11th Feb 2020

Source Credit to by Chris Eger

Daniel Defense rifles

Anti-gun advocates needed to get 760,000 signatures for a ballot initiative to ban most semi-auto rifles and shotguns in Florida but paid California-based petition gatherers only came up with 140,000. (Photo: Chris Eger/

Anti-gun advocates spent a year gathering signatures across the Sunshine State to ban most semi-auto rifles but fell well short of the mark.

The group, Ban Assault Weapons Now, was active throughout 2019 in canvassing from Key West to Pensacola and needed to turn in 766,200 signatures of registered voters to have a shot at making it to this Fall’s general election ballot. In the end, they only gathered 147,304.

The two-page text of the proposed amendment to the Florida state constitution would ban the possession of semiautomatic rifles and shotguns capable of holding more than 10 cartridges in any sort of fixed or detachable magazine. Violation of the ban would be a third-degree felony, which in Florida can be punished by up to five years in prison and a fine of up to $5,000.

According to campaign documents with the Florida Division of Election, the Miami-based group raised just over $2 million in contributions last year and spent $1.8 million towards the initiative. Top contributors included at least $210,000 from “Americans for Gun Safety Now” listed to an address at a UPS Store in Jacksonville and $100,000 from financier Selwyn Donald Sussman, the latter the largest single contributor to the Hillary Clinton 2016 presidential campaign. Additionally, the group received the support of national gun control organs such as the Brady Campaign.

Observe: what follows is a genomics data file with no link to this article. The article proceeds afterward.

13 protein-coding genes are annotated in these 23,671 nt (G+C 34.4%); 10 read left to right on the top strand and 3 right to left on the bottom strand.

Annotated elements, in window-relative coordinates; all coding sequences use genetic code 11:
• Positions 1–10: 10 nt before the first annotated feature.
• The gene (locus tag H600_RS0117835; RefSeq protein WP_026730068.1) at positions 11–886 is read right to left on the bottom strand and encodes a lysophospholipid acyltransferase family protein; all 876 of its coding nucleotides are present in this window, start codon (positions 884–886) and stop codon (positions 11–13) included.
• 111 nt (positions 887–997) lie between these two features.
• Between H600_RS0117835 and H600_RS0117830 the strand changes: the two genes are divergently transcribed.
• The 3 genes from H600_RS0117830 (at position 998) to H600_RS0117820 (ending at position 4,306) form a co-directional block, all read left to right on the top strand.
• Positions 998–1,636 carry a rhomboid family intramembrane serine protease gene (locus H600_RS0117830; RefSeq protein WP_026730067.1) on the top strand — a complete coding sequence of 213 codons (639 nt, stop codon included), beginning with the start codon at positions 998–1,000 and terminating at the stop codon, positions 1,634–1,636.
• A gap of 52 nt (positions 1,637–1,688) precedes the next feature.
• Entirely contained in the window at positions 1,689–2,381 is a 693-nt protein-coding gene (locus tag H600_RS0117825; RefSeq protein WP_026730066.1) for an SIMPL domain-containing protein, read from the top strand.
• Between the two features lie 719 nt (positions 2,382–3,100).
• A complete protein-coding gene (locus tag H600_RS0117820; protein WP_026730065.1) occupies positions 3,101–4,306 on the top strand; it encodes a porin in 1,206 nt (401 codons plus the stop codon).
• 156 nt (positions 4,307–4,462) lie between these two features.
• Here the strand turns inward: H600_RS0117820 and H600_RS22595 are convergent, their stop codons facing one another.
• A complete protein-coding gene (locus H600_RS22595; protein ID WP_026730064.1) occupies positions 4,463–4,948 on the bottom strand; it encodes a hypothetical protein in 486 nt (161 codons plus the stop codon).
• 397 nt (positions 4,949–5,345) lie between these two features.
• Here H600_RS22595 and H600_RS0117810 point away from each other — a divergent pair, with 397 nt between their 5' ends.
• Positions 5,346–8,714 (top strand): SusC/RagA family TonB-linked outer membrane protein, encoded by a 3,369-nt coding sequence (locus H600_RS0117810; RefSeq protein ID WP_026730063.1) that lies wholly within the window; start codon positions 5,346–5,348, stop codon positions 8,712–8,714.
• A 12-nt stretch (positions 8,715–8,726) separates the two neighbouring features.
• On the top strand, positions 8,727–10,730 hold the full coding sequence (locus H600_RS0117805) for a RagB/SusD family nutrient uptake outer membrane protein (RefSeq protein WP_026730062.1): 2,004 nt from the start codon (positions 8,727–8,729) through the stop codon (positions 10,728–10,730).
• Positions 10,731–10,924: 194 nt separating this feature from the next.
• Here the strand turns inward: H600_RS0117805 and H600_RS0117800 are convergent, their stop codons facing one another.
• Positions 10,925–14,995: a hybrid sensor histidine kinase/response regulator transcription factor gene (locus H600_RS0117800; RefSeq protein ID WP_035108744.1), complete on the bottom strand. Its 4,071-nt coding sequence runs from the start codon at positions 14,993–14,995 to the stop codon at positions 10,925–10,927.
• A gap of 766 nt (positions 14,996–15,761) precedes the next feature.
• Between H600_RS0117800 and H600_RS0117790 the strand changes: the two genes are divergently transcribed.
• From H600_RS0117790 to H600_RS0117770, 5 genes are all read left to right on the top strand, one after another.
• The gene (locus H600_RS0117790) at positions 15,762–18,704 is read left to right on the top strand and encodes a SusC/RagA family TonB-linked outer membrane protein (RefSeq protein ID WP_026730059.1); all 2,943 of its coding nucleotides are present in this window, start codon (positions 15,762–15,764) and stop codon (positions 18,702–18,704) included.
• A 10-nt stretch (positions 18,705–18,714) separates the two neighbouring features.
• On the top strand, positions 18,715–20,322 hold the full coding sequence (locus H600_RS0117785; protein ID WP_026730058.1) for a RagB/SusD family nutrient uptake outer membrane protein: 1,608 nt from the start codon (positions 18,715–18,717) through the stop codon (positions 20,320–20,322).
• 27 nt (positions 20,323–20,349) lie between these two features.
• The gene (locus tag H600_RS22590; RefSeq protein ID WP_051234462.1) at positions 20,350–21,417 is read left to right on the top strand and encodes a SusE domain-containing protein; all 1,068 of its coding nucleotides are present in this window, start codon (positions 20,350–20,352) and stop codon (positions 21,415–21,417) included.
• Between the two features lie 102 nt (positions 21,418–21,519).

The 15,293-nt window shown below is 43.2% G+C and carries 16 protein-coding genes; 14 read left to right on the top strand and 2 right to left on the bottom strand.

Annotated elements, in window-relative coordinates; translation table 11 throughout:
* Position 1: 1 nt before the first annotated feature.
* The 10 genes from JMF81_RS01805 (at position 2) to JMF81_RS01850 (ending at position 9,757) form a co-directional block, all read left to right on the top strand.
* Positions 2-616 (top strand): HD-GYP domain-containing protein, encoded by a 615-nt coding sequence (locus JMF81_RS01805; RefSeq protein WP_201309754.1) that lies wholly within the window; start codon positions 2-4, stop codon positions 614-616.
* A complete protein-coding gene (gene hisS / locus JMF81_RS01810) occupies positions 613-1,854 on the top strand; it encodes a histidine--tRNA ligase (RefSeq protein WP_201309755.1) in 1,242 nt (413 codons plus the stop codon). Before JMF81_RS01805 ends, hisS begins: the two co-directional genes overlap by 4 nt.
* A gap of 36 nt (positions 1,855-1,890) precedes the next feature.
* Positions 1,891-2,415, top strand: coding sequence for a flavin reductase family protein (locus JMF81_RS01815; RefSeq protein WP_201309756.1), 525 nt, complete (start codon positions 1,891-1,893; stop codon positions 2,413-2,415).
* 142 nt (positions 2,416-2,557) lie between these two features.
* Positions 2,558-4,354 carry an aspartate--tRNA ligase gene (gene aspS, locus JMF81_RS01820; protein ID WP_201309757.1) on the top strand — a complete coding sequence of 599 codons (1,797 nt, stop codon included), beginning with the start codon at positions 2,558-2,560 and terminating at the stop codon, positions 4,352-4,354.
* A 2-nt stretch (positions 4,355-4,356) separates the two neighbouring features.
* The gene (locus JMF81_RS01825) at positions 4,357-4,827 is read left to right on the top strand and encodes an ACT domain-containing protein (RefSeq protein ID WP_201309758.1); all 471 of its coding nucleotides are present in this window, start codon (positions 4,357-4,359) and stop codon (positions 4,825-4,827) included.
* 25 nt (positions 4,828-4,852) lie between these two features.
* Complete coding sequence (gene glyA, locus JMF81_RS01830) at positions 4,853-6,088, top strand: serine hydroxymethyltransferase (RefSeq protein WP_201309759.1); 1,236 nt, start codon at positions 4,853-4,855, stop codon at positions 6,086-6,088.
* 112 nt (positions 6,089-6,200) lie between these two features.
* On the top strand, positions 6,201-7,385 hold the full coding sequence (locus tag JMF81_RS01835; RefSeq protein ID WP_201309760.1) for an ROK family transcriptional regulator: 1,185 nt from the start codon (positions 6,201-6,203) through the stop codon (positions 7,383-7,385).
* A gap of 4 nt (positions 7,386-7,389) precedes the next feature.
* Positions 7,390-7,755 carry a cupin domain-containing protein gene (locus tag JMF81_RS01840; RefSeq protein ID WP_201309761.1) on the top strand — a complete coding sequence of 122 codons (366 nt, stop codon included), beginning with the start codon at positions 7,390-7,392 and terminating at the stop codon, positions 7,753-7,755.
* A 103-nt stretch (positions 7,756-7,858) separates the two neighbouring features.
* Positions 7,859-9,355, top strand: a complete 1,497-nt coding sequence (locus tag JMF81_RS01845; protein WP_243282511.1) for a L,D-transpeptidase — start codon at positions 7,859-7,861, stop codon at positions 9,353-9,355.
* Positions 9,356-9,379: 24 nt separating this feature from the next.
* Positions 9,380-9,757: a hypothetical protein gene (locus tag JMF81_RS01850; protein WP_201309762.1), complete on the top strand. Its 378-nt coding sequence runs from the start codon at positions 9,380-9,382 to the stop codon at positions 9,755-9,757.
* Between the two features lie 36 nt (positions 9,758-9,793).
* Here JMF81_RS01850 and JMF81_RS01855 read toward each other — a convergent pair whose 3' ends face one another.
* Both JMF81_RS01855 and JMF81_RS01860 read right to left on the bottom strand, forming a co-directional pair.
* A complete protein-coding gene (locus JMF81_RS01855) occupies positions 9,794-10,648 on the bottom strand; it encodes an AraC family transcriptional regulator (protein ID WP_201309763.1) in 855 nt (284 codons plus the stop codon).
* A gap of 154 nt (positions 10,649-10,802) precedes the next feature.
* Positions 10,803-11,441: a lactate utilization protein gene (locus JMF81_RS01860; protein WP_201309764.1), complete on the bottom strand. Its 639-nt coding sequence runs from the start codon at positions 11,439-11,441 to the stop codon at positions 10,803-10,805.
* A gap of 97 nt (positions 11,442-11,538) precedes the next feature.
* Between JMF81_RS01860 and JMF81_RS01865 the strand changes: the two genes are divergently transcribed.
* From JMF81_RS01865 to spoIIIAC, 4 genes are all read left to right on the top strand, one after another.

The ballot campaign paid California-based canvassing agencies BH-AP Petitioning Partners and PCI Consultants to collect petition signatures. The companies have formerly been involved in several successful anti-gun petition efforts such as California’s Prop. 63 ammo ban and the I-594 and I-1491 campaign in Washington.

Opposing the initiative was Florida Attorney General Ashley Moody, who asked the state Supreme Court for a judicial opinion on the move, as well as the National Rifle Association and the National Shooting Sports Foundation, who argued the court against the initiative. Oral arguments were heard on the proposed initiative on Tuesday, which could determine how the group proceeds with their efforts to try again for the 2022 ballot.